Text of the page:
The House Speaker, Republican Rep. Paul Ryan of Wisconsin, has warned top GOP donors that the scandals currently engulfing the campaign for Republican presidential nominee Donald Trump could cost the party their majority in Congress.
On Oct. 12, Ryan held a conference call with top donors to discuss the state of the 2016 presidential race and how it can impact down-ballot Republicans, a source who listened to the call told Politico.
“Speaker Ryan holds routine calls with top supporters, top grassroots organizers, and many others,” said Ryan spokesman Zack Roday. “This is an opportunity to discuss our efforts to win in November.”
During the conference call, Ryan reportedly was less enthusiastic about the prospect of winning the November election; he was instead concerned that the GOP could be facing an electoral wipeout.
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The House Speaker warned that Trump is polling worse than Republican Rep. John McCain of Arizona did in 2008, when he was defeated by President Barack Obama in a relative landslide. Ryan noted that in that election, Republicans lost over 20 seats in the House.
Aggregating the last eight national polls released since Oct. 6, Real Clear Politics found that Democratic presidential nominee Hillary Clinton is leading Trump by 6.2 percentage points in a two-way race.
That gap can continue to grow, given that several of these polls were conducted before a 2005 audiotape of Trump bragging about kissing and groping women without consent surfaced.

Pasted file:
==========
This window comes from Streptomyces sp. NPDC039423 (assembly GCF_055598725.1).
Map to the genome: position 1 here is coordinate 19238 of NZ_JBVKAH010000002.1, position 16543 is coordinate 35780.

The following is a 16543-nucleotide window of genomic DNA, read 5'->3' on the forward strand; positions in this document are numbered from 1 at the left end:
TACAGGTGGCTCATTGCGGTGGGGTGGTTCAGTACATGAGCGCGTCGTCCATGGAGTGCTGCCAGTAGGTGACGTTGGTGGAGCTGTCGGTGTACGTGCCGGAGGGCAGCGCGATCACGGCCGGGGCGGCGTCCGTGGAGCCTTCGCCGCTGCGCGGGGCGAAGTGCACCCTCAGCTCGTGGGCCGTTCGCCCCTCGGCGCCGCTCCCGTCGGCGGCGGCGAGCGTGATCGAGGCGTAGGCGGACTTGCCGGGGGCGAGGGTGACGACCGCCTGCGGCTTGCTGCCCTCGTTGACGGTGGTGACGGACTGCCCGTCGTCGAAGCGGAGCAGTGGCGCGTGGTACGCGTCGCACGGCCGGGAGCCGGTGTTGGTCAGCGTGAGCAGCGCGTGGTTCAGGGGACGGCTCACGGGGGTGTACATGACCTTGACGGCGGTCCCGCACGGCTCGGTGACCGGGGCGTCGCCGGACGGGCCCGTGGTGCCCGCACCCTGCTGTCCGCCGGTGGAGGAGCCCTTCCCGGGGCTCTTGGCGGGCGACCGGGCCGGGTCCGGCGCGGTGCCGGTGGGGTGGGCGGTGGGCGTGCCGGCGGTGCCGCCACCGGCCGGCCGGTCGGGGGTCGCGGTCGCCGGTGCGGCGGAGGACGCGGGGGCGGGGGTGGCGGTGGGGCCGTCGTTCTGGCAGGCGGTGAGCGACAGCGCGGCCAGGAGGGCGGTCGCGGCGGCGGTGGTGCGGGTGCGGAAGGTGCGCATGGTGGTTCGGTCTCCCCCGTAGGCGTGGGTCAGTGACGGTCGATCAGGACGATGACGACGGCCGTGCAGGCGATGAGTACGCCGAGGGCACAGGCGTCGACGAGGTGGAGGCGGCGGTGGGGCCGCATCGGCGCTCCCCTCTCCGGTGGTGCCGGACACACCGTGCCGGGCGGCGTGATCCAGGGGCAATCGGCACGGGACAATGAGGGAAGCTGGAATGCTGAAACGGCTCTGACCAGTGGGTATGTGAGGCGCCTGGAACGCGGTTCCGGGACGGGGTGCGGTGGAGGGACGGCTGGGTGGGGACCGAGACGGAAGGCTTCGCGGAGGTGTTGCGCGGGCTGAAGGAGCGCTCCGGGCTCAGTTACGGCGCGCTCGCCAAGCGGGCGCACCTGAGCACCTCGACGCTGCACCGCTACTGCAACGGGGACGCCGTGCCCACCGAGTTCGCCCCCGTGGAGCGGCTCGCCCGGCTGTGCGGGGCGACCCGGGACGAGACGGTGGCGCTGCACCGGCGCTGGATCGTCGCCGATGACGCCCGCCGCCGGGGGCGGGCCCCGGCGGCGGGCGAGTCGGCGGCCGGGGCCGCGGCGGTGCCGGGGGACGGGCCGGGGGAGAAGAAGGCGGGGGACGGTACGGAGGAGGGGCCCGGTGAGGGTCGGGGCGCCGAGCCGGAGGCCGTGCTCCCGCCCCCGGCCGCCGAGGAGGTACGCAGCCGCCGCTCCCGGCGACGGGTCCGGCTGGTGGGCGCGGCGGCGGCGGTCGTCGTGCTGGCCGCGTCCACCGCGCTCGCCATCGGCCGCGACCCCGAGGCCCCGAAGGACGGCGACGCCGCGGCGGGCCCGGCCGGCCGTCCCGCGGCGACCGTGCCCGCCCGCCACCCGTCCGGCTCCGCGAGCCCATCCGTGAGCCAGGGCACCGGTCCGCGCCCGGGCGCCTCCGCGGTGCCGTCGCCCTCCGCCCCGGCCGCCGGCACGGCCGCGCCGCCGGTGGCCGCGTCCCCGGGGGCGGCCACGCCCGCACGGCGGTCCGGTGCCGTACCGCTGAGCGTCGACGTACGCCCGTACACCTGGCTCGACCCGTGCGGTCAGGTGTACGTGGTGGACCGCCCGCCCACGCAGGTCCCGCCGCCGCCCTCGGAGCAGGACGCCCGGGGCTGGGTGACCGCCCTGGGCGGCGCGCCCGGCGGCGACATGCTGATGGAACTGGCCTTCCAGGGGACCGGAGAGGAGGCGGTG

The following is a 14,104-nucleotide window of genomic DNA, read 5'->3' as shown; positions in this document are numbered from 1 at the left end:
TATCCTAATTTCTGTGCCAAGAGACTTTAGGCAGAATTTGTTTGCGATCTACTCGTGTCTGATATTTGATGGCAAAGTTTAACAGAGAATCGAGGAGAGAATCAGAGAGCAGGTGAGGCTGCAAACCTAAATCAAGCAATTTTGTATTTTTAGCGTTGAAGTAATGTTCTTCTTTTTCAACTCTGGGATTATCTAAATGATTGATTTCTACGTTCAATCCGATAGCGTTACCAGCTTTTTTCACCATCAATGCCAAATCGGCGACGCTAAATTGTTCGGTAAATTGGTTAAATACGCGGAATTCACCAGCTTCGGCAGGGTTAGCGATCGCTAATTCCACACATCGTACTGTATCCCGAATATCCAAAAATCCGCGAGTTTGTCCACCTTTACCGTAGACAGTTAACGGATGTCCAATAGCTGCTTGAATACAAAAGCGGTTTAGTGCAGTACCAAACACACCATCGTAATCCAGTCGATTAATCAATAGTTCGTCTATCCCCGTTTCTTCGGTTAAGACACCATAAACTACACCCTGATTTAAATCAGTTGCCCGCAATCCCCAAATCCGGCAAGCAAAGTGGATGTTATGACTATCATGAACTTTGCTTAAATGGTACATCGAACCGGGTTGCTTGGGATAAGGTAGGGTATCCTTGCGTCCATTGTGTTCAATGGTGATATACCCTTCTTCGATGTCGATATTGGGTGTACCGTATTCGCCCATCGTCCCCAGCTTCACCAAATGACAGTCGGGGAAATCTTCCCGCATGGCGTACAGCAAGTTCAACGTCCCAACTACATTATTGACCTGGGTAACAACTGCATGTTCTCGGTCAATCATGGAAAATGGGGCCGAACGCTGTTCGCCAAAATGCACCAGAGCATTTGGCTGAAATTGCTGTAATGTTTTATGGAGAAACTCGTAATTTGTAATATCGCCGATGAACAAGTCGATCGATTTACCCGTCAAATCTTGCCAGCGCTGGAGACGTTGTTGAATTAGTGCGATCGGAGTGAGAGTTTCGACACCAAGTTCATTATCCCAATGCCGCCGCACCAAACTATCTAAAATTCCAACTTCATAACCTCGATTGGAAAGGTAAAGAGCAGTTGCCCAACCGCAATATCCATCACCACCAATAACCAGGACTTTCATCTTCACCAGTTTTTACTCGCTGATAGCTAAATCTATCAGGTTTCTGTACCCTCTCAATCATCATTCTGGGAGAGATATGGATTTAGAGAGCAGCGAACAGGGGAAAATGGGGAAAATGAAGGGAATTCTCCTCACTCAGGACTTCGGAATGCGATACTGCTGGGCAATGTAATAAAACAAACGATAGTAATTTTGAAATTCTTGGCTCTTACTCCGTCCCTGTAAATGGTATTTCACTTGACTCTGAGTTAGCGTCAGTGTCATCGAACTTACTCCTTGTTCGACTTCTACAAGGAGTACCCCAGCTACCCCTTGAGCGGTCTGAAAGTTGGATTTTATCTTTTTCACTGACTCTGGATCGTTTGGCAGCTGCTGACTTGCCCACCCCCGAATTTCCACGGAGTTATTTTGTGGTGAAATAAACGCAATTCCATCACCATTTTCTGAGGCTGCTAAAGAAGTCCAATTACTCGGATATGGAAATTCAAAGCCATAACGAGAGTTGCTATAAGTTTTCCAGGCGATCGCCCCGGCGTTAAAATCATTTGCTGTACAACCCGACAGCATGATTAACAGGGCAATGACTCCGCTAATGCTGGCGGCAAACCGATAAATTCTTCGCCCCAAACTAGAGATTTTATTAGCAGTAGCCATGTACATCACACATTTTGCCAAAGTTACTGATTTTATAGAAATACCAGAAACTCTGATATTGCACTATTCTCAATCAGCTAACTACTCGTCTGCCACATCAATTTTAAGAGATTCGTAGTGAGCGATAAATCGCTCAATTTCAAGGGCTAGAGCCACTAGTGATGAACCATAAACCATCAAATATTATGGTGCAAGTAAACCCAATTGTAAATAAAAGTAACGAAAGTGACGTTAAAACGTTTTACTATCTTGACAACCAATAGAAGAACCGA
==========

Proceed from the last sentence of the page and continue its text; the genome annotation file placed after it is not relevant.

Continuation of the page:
By this point in the 2008 presidential race, with 26 days until election day, Obama was leading McCain by 5.1 percentage points.
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On Oct. 10, Ryan ignited controversy after telling fellow GOP lawmakers that he would no longer be defending Trump on the campaign trail after his comments about women were made public.
On Oct. 12, Trump blasted the House Speaker during a Florida rally, accusing him of disloyalty. The business mogul even implied that Ryan could be colluding with the Clinton campaign.
“There is a whole deal going on there,” Trump said. “There is a whole deal going on and we’re going to figure it out.”
During his conference call with donors, Ryan said that he was not interested in fighting Trump but was primarily concerned with preserving the GOP majority in the House. The House Speaker added that he is still hoping to see Trump do well on election day, noting that the nominee’s success is tied to the down-ballot Republican lawmakers’ fates.
Republicans currently control both chambers of Congress. Democratic lawmakers would have to net 30 seats in the House and four or five seats in the Senate to regain control.
FiveThirtyEight, the polling website spearheaded by statistician Nate Silver, currently projects that Democrats have a 57.3 percent chance of reclaiming the Senate while Republicans only have a 42.7 percent chance of preserving their majority.